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How My Student Changed My Life By Calling Me a Hypocrite
  • Calendar Apr 06, 2018
  • User Jared Wells
  • Category In Uncategorized
  • Comments 0 Comments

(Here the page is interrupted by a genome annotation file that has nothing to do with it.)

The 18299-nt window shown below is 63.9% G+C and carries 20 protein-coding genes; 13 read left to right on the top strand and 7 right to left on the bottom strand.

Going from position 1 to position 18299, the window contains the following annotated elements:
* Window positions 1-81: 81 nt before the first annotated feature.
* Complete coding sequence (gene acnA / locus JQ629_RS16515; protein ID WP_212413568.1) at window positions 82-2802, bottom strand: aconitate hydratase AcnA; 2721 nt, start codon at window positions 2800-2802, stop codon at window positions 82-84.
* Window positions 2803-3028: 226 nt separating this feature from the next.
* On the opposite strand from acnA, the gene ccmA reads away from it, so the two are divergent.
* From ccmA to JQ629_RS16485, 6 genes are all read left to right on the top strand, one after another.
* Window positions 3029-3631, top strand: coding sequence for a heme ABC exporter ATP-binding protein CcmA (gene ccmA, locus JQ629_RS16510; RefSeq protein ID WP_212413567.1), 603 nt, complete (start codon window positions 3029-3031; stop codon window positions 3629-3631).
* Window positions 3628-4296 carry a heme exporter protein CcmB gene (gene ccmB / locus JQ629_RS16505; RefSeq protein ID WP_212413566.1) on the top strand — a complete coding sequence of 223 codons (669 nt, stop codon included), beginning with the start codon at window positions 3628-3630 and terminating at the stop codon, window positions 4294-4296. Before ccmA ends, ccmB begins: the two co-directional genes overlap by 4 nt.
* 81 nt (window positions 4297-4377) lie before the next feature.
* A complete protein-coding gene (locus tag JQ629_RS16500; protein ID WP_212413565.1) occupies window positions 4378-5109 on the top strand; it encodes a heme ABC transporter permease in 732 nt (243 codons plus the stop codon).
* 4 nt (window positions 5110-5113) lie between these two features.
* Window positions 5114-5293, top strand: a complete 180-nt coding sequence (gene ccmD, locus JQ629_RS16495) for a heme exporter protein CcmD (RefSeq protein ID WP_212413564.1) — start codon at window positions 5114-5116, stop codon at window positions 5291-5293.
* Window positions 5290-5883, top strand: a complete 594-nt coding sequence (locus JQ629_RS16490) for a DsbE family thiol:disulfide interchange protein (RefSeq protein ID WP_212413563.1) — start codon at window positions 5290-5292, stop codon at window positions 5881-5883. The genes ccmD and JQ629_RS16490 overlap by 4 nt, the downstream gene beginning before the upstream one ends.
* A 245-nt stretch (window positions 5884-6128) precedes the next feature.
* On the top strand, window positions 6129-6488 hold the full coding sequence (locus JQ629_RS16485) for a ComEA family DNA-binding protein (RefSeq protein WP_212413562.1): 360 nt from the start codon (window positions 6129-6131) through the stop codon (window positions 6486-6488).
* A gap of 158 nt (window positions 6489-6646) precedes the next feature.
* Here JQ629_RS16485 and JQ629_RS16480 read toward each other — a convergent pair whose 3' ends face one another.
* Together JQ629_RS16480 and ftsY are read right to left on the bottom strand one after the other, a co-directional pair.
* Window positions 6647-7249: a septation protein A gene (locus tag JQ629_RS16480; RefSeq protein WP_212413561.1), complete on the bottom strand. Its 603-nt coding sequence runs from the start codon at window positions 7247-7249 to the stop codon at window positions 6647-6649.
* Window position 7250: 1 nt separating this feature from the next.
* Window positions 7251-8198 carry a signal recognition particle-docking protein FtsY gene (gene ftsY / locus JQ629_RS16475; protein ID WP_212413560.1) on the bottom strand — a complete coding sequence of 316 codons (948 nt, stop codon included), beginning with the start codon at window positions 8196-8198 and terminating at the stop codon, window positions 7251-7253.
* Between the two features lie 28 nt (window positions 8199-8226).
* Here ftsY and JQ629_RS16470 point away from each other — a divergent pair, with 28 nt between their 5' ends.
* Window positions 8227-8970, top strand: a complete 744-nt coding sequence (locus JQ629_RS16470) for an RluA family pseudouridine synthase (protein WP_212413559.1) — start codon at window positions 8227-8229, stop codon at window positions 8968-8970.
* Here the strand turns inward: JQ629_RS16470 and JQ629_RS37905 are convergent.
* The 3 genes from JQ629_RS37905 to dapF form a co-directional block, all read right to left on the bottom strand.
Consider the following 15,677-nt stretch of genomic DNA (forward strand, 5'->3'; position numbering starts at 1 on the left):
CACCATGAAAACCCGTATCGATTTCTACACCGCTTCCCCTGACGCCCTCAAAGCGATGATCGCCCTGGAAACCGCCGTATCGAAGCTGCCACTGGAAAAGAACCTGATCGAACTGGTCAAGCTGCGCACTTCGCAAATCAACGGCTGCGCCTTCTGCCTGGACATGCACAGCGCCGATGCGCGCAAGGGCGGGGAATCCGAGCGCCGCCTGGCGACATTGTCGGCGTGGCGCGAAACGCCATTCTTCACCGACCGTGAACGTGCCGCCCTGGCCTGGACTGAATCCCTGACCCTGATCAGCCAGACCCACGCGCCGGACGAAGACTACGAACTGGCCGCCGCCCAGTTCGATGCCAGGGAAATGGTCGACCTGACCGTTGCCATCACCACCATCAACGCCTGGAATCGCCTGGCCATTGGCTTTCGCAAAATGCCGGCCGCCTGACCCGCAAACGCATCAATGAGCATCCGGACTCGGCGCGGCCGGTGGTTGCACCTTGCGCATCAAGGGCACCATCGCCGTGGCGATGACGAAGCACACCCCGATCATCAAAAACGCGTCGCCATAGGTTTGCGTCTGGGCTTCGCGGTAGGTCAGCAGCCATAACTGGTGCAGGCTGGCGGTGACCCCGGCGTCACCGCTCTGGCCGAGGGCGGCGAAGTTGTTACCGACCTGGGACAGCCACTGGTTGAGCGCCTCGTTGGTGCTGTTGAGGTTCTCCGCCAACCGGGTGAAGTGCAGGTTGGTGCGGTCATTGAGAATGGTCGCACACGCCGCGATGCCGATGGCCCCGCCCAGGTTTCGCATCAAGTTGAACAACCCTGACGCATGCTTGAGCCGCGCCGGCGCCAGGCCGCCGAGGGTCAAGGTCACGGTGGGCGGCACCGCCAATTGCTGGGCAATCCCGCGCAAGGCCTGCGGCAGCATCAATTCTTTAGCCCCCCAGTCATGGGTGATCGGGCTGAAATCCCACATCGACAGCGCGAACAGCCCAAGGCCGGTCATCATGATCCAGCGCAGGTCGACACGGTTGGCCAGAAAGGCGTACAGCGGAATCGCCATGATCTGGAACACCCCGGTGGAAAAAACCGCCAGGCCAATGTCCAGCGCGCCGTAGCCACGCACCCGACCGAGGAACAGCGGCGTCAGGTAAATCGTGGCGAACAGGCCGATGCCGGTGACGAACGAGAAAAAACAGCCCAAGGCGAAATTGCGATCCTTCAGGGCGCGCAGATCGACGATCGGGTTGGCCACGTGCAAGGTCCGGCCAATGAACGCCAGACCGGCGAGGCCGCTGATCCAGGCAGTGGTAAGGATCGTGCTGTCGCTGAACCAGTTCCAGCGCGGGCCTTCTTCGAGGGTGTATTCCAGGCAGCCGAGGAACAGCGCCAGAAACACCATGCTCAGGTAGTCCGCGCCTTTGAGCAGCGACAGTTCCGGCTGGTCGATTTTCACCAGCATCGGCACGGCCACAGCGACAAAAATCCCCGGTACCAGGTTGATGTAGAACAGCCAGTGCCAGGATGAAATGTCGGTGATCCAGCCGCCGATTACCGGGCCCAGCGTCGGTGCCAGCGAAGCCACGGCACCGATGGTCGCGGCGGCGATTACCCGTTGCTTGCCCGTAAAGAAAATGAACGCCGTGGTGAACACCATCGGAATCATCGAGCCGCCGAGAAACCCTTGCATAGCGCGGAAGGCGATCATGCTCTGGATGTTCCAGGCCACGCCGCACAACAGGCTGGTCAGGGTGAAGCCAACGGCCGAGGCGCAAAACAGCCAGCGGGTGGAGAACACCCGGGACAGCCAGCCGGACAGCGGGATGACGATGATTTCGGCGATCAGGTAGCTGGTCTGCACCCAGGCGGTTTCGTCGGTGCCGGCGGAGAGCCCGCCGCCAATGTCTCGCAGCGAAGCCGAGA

This is a true story. I had just sat down to work with a student whom I had known for several years. We had done SAT prep together the previous year. He asked me how my day had been going, so I told him that it had been a long day. I had the boring, painful task of reading the least interesting reading imaginable: SAT essays written by students over the weekend. So I whined about what a painful task it was, how it disrupted my productivity that morning, etc, etc. With a gleam in his eye (the gleeful kind teenagers get when they are about to call adults out on their BS) he said, "Vince, didn't you always tell me that it's a choice to be interested? What, you think just because they are teenagers writing these essays means you don't have anything to learn from them?" I feebly defended myself, telling him that yes, he was right, but c'mon. These were essays the students themselves didn't even want to write, at the end of hours of draining testing. Could there be a source of writing less likely to provide value or wisdom? It had nothing to do with their youth. But I correctly predicted his response: That doesn't matter. My choice was to find value in the writing, or find boredom. So why choose boredom? He had me, and he knew it. I laughed and congratulated him on turning my lesson around on me, and I resolved to give these student essays my energy and engagement. I wasn't surprised to find that reading those essays was a less painful, more valuable, more enjoyable experience once I changed my attitude. I'm sure that made my feedback to the students more valuable. It wasn't two weeks later that I ended up reading a student essay written about a book called "Siddhartha" by Hermann Hesse. This was a book that I was assigned to read in high school, but rushed through it to get it done, and didn't think much of it. However, this student wrote about the book in such a way that my interest was piqued. It just happened that it was my turn to choose the book for my book club, and I picked it. Maybe it was just the right time in my life, or my determination to look for the value in the book because of my student's comment. Whatever it was, I was blown away by the book, and ended up reading "The Power of Now" by Ekhart Tolle as recommended by a friend at the book club. I've always been a scientific minded person who didn't think he had any need for spiritual "gobbledy-gook". Those books helped me find a peace in my life that I had no idea that I needed. A peace I may never had found had these two students not given me the gifts they did. So thank you to both of those students. I hope you got as much value from our SAT program as I got from the latter's essay on Siddhartha, and the former's calling me out on not living what I teach. And I hope that sharing the experience I had can convince students to look for value in everything they read, even if it might not be exactly what they would have chosen. Looking get more out of your reading? Give us a call today to discuss how we can help!

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